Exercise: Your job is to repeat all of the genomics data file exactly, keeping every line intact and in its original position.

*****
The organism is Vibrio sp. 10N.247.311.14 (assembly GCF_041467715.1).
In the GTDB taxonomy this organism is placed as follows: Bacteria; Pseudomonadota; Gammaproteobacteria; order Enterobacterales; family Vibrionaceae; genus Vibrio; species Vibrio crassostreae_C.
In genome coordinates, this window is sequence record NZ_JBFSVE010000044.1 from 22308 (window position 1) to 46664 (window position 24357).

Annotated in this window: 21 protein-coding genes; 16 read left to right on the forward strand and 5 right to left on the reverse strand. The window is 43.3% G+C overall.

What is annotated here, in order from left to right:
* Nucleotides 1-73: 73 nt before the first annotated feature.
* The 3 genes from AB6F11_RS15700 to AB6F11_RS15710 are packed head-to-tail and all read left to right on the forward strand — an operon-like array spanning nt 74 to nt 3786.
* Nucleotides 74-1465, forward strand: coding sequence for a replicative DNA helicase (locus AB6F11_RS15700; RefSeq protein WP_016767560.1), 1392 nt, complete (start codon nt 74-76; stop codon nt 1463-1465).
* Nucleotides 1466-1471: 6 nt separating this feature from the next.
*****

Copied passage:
The organism is Vibrio sp. 10N.247.311.14 (assembly GCF_041467715.1).
In the GTDB taxonomy this organism is placed as follows: Bacteria; Pseudomonadota; Gammaproteobacteria; order Enterobacterales; family Vibrionaceae; genus Vibrio; species Vibrio crassostreae_C.
In genome coordinates, this window is sequence record NZ_JBFSVE010000044.1 from 22308 (window position 1) to 46664 (window position 24357).

Annotated in this window: 21 protein-coding genes; 16 read left to right on the forward strand and 5 right to left on the reverse strand. The window is 43.3% G+C overall.

What is annotated here, in order from left to right:
* Nucleotides 1-73: 73 nt before the first annotated feature.
* The 3 genes from AB6F11_RS15700 to AB6F11_RS15710 are packed head-to-tail and all read left to right on the forward strand — an operon-like array spanning nt 74 to nt 3786.
* Nucleotides 74-1465, forward strand: coding sequence for a replicative DNA helicase (locus AB6F11_RS15700; RefSeq protein WP_016767560.1), 1392 nt, complete (start codon nt 74-76; stop codon nt 1463-1465).
* Nucleotides 1466-1471: 6 nt separating this feature from the next.